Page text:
Canadian inventions are a part of everyone’s daily life. These inventions encompass a variety of products from the technological, life-saving and even just fun. Many are main staples of society today and are hard to imagine living without. Business Review Canada has highlighted seven of the best inventions Canada has to offer.
Insulin was invented by Frederick Banting, Charles Best, and James Collip. Formally released in 1922, the research leading up to the invention started as early at 1869. Originally tested successfully in the lab on dogs, they were able to determine the role pancreases plays in diabetes and develop an insulin injection to combat the disease. One successful moment for the trio was applying insulin to a ward of dying children. Before they had reached the last child in the ward, the first few injected awoke from comas caused by diabetes—much to their families’ surprise.
Java, a popular programming language, was developed by James Gosling at Sun Microsystems in 1995. Developed originally for interactive television, the language was derived mainly from C and C++ programming languages but was designed to be simpler to use. The overall Java project started in 1991 and was initially named Oak for a tree that stood outside Gosling’s office. The language has been open source since 2007.
The Garbage Bag was invented by Harry Wasylyk in 1950. Wasylyk developed the disposable green polyethylene garbage bag with Larry Hansen. Initially created for commercial use instead of home use, the first bags were sold to Winnipeg General Hospital. Hansen’s employer, the Union Carbide Company bought the invention and marketed the garbage bag for home use in the 1960 under the name Glad Garbage Bags.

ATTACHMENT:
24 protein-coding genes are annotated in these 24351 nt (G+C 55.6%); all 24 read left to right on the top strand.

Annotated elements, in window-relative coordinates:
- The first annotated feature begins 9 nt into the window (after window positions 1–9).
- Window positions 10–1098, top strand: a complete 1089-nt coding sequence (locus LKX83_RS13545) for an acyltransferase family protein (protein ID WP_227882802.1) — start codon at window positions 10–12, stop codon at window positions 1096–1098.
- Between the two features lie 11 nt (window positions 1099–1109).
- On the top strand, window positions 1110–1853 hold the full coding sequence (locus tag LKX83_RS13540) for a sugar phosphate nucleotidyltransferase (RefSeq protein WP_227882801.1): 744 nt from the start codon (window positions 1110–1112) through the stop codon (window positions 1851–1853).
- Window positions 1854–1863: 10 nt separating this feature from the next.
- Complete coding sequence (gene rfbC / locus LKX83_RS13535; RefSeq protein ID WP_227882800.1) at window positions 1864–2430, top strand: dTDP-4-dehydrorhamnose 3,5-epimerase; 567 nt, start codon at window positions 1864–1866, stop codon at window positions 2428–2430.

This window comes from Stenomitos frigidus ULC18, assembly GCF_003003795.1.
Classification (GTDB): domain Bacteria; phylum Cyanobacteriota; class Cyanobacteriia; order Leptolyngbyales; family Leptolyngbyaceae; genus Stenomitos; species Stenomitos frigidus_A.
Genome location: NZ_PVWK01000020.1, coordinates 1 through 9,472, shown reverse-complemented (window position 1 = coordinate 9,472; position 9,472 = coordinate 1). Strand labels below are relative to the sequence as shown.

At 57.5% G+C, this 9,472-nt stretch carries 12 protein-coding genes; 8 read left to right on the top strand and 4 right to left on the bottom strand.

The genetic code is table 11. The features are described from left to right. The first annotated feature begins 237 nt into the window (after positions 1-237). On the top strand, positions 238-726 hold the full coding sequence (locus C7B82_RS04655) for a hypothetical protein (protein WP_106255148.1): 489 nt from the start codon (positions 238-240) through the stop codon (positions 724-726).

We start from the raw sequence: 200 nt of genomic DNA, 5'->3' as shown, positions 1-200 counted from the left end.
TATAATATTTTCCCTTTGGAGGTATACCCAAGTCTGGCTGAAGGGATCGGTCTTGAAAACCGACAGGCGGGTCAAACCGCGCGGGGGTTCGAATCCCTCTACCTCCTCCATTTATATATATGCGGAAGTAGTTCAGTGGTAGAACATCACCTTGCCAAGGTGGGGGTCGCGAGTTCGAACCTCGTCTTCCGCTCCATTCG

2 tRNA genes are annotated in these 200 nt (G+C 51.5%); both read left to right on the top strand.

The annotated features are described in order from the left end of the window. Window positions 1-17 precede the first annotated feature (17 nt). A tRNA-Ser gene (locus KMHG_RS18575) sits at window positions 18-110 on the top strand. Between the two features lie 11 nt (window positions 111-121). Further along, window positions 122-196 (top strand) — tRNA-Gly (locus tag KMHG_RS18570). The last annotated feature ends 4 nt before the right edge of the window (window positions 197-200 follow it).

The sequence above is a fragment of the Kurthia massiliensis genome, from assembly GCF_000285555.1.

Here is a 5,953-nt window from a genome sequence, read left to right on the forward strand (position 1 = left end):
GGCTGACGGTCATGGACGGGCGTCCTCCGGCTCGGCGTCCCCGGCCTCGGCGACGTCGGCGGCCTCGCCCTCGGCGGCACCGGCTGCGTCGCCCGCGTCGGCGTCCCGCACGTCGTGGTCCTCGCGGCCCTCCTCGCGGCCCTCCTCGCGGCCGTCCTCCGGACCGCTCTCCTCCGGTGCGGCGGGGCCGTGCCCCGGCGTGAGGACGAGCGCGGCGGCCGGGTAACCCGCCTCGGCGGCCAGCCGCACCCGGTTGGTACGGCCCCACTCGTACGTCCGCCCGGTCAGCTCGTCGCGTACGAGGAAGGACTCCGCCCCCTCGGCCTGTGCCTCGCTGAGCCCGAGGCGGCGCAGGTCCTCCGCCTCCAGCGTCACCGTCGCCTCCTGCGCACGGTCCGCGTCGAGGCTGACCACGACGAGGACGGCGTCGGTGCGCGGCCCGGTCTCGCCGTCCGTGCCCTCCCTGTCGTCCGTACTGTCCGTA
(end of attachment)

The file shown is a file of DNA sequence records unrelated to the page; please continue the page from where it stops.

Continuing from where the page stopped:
The telephone was patented by Alexander Graham Bell in 1876. Trying to develop an electrical multi-reed apparatus that would transmit the human voice by telegraph, Graham’s research led to acoustic telegraphy. After receiving his patent Bell improved his invention turning it into an electromagnetic telephone that eventually led to the telephone we all use today.
The Trivial Pursuit board game was developed in 1979 by Chris Haney and Scott Abbott. The idea came after they found pieces of their Scrabble game missing and in their frustration they decided to create their own game. Released commercially in 1982, by 2004 the game sold approximately 88 million units in 26 countries available in 17 different languages. The board game includes question cards that are organized into themes. Since the original Genus edition, there have been dozens of additional question sets as well as promotional themed sets including editions such as Star Wars, Saturday Night Live, and Lord of the Rings.
Basketball was invented in 1891 by Dr. James Naismith, a physical education professor and instructor. Trying to keep his gym class active on a rainy day, Naismith wrote basic rules and nailed a peach basket onto a 10-foot elevated track. Naismith was looking for a vigorous indoor game to keep students occupied with the proper level of fitness during long winters. Originally nervous about the game he invented because many had failed beforehand, Naismith termed the new game Basket Ball.
IMAX was co-invented by Roman Kroitor with the hopes of increasing films visual impact. Kroitor and four others founded a company planning to create a better system than similar multi-projector, multi-screen systems that were faulty and currently on the market. Kroitor and the group eventually settled on a single-projector/single camera system because it became clear that a single, large-screen image had much more impact than multiple smaller screens. The first IMAX film was Tiger Child in 1970 and the first permanent IMAX system was unveiled in the Cinesphere in Toronto in 1971.
Innovation is built into Canadian history. These highly technical, vital and fun inventions just touch the tip of the genius that has come from Canada. Today, it’s hard to fathom what living in North America would be like without the opportunities these inventions have provided.